Beijing loyalists fault top court's 'dictatorial' style
Voice of Loving Hong Kong vows to scrutinise Court of Final Appeal's 'erroneous' judgments
A hardline pro-Beijing group has pressed ahead with its plan to scrutinise the top court's "dictatorial style", defying the justice chief's warning against interfering with judicial independence.
The group, Voice of Loving Hong Kong, said yesterday it would collaborate with legal professionals to "check and balance the Court of Final Appeal's erroneous judgments".
Fear of such moves undermining judicial work rose after Secretary for Justice Rimsky Yuen Kwok-keung said this week that "abusive attacks" on judges like those seen last year should be discouraged.
Group convenor Patrick Ko Tat-pun said the group's dissatisfaction stemmed from the top court's ruling last month that new immigrants no longer had to wait seven years to qualify for welfare benefits. "This judgment shows that the judiciary wields paramount power, even above the executive branch, by overturning a government policy," he said. "It's like a dictatorship."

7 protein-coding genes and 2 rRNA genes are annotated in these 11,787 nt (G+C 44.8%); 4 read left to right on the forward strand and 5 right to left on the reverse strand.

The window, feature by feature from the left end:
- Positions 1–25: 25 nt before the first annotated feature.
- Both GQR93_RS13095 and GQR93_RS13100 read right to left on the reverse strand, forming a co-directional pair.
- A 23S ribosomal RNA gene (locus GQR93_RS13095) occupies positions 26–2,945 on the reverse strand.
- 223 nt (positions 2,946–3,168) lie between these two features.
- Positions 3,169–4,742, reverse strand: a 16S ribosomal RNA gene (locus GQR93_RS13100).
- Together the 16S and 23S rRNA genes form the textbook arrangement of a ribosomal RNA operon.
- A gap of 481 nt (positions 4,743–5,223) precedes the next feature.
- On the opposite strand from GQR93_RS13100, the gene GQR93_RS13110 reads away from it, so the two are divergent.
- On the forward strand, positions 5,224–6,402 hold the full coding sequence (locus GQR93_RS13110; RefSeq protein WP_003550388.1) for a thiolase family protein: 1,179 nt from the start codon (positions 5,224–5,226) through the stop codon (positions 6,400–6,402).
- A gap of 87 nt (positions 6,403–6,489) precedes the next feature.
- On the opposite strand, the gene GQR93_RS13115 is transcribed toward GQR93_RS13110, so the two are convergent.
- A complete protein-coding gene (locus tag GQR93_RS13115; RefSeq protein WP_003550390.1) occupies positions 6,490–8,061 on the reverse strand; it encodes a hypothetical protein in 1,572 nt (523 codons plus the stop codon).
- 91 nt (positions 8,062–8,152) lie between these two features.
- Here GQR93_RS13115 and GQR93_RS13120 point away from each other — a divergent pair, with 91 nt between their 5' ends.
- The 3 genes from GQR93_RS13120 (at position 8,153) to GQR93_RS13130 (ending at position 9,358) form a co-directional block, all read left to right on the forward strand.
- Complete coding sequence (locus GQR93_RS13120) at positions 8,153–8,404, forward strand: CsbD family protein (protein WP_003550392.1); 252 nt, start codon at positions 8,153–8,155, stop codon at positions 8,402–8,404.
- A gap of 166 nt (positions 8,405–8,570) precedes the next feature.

Ko said the group would start collecting "information regarding judges' political stances … and judgments" for what he called "academic" purposes.
The findings could see the Court of Final Appeal held accountable for wrong judgments, and the group would ask judges who had come up with such judgments to step down, he said.
The group also criticised Yuen for interfering with their freedom of expression. In a reply to the South China Morning Post, the Department of Justice hit back, stressing that Yuen had not meant to restrict freedom of speech.
"[However] the exercise of freedom of speech in the context of discussing judicial decisions is not without limit … In common law, scurrilous abuse of judges may amount to a form of contempt of court," it said.
"[Yuen] wanted to convey a message that people, when discussing judicial decisions, should not overstep the boundary permitted by the law."
Ko also claimed that Yuen had acted in breach of his duty as justice secretary by voicing support for judges overseen by Chief Justice Geoffrey Ma Tao-li. The department called it Yuen's "constitutional duty".
Ma earlier said he saw no threat of abusive attacks. Yesterday, his top court colleague, non-permanent judge Kemal Bokhary, agreed. "It doesn't worry me," said Bokhary, of the group's plan. "If they want to collect our judgments, go ahead."